New York is limiting Uber. Boston won’t. Here’s why

A driver with placards for both Lyft and Uber waited for a traffic light outside South Station.
A driver with placards for both Lyft and Uber waited for a traffic light outside South Station.Lane Turner/Globe Staff/File 2017/Globe Staff

Don’t expect Boston to follow New York City’s aggressive clampdown on Uber and Lyft.

The New York City Council on Wednesday passed a series of reforms to slow the fast-growing ride-hailing industry, highlighted by a one-year freeze in licensing new cars in the city. The plan, which came over the loud objections of the industry leaders, was pitched as a way to limit their impact on urban congestion — a trend that studies show is also happening in Boston.

But the new rules probably aren’t replicable in other cities. New York is unique in the country for the power it has over the ride-hailing industry, with the city’s taxi commission directly overseeing it. Drivers are required to obtain commercial permits, a more burdensome requirement than other states.


Boston Mayor Martin J. Walsh’s office declined to say whether it would support limiting the number of drivers in the city. But it’s a moot point anyway; the 2016 state law that put Uber and Lyft under the oversight of the Department of Public Utilities barred cities and towns from establishing their own rules, with few exceptions.

The state may be able to cap the number of ride-hailing drivers in Massachusetts, but it doesn’t seem like there’s much interest in doing so on Beacon Hill. The DPU said “there is currently no proposal” to cap the number of drivers.

Michelle Wu, a Boston city councilor who closely monitors transportation issues, said that even if the city had the power to limit drivers, she is skeptical it would work. Capping the number of cars, she noted, has long been the practice in the taxi industry that Uber and Lyft ultimately decimated.

“I’m wary of caps in general,” she said. “We’ve seen this show before with taxi medallions or liquor licenses, and whenever government is creating a monopoly through regulation, it leads to inequities.”


But she said the city and state should find other ways to reduce the number of ride-hailing trips on local roads. For example, she said, raising the fees the companies pay the state and communities from the current 20 cents per ride could make the services less cost-effective for some customers; the additional money could be dedicated to improving the transit system.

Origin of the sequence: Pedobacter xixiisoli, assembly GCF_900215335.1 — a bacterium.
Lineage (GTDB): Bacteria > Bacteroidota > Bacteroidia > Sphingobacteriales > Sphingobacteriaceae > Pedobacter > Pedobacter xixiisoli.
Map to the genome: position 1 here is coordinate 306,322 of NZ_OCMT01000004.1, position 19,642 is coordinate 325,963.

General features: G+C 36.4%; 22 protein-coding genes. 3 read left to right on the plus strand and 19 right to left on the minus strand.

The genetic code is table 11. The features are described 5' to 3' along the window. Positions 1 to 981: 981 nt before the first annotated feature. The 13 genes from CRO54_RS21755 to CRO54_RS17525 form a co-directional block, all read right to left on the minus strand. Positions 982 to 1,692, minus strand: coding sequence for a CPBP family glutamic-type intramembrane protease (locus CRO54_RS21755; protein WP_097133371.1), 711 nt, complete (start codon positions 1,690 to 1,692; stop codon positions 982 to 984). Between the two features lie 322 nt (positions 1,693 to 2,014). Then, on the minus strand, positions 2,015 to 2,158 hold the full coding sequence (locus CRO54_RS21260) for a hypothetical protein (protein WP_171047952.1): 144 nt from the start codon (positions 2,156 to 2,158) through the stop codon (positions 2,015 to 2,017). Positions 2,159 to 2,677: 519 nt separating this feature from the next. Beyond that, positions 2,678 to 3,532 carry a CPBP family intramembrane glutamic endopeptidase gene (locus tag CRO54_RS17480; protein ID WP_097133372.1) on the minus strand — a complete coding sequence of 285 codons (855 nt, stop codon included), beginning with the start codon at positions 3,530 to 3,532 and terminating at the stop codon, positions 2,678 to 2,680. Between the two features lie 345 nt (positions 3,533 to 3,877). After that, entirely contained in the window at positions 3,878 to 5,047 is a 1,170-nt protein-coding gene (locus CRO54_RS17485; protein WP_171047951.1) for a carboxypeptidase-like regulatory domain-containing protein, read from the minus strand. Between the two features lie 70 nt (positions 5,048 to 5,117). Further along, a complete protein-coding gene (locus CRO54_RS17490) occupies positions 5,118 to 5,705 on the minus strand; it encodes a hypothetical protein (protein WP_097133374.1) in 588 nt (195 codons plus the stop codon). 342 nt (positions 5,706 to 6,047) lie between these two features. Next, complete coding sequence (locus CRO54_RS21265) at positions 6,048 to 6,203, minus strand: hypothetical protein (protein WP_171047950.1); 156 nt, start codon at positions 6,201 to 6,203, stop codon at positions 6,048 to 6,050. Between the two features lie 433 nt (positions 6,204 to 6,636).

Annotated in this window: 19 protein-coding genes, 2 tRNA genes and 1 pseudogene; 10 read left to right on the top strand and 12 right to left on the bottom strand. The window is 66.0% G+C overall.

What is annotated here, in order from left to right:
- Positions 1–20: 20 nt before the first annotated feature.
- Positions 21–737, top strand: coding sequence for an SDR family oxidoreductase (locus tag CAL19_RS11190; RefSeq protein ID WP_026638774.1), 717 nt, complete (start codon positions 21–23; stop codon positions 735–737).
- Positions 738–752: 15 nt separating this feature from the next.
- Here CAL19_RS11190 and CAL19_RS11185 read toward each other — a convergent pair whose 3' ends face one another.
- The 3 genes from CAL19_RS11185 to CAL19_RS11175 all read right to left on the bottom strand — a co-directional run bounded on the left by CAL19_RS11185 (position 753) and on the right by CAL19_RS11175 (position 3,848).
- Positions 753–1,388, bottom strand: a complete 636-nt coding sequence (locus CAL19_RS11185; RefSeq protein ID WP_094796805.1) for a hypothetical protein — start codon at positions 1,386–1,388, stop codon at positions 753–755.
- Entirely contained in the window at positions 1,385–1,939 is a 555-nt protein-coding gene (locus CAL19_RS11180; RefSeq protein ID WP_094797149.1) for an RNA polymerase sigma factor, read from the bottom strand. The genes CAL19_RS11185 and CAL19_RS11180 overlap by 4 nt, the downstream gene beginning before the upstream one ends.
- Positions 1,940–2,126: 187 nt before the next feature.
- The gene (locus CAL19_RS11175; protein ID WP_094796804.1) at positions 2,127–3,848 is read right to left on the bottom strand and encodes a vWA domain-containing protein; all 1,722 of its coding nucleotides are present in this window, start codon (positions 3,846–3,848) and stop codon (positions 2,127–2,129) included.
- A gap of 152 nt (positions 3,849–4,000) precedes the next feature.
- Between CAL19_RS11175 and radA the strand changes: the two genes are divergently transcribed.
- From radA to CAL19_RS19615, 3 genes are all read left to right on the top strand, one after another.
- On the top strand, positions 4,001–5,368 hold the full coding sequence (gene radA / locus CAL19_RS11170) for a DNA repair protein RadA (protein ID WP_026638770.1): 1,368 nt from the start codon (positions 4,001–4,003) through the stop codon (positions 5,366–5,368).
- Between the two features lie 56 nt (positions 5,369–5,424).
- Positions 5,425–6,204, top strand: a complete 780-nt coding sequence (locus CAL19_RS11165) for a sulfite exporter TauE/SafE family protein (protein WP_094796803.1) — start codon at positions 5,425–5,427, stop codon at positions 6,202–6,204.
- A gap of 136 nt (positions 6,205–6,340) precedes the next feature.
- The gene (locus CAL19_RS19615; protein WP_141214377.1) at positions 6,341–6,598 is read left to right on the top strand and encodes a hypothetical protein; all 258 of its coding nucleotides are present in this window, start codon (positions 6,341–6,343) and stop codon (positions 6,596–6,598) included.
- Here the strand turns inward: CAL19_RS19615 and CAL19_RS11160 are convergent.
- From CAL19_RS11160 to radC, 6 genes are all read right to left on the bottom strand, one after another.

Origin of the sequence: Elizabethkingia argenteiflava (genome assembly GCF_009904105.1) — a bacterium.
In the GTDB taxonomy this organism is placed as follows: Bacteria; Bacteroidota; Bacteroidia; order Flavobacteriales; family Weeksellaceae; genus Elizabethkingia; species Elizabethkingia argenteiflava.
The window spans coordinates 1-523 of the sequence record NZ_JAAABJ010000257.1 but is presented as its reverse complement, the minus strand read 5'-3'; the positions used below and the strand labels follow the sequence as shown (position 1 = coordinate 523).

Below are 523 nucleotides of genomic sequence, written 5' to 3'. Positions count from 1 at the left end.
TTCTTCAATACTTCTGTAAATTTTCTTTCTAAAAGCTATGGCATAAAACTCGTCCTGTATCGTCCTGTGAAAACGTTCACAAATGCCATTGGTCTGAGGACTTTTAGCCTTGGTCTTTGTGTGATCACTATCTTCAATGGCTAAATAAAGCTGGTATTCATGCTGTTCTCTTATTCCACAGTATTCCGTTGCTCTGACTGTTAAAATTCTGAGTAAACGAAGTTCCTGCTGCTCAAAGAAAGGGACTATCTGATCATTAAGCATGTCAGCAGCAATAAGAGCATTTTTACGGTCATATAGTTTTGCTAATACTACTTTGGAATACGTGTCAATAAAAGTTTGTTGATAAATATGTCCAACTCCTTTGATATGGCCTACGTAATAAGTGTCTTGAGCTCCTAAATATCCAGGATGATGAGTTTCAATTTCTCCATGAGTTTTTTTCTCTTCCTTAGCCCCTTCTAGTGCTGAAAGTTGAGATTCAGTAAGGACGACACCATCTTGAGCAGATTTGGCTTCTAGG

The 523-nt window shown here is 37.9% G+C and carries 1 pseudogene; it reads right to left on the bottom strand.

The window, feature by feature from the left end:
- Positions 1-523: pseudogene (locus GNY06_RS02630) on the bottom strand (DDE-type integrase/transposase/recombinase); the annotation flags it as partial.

Again, Boston does not have the ability to impose this kind of fee on its own.

But Boston is allowed to make ride-hailing rules to improve traffic flow. The Walsh administration expects to launch a test sometime this year of dedicated pull-over spaces for ride-hailing drivers so they don’t block traffic during pick-up and drop-off.

In the first few years of the ride-hailing era, most government regulations focused on safety issues, especially in the wake of reports of sexual assaults by drivers. Background check regulations were the centerpiece of the Massachusetts law passed in 2016.

But the apps have only gotten more popular. And as studies in Boston and elsewhere have found that many people are giving up public transit, biking, and walking, officials have increasingly turned their attention to the impact of ride-hailing on traffic.

Uber and Lyft have argued the New York rules won’t mitigate traffic. They instead have said cities should impose new tolls on all car traffic — including their own — in busy urban areas, a practice known as congestion pricing.


“The one similarity between Boston and New York City is an often unreliable public transit system and growing congestion,” said Uber spokeswoman Alix Anfang. “That’s why Uber supports comprehensive congestion pricing — the one solution experts agree solves both problems.”

Jascha Franklin-Hodge, who sometimes worked with Uber when he served as Boston’s chief technology officer, suggested another approach: fees on ride-hailing trips in congested areas, and then waiving those fees on “more positive” trips — those that bring riders to and from transit, or are in parts of the city without much transit access, or that help workers get home late at night.

Adam Vaccaro can be reached at adam.vaccaro@globe.com. Follow him on Twitter @adamtvaccaro.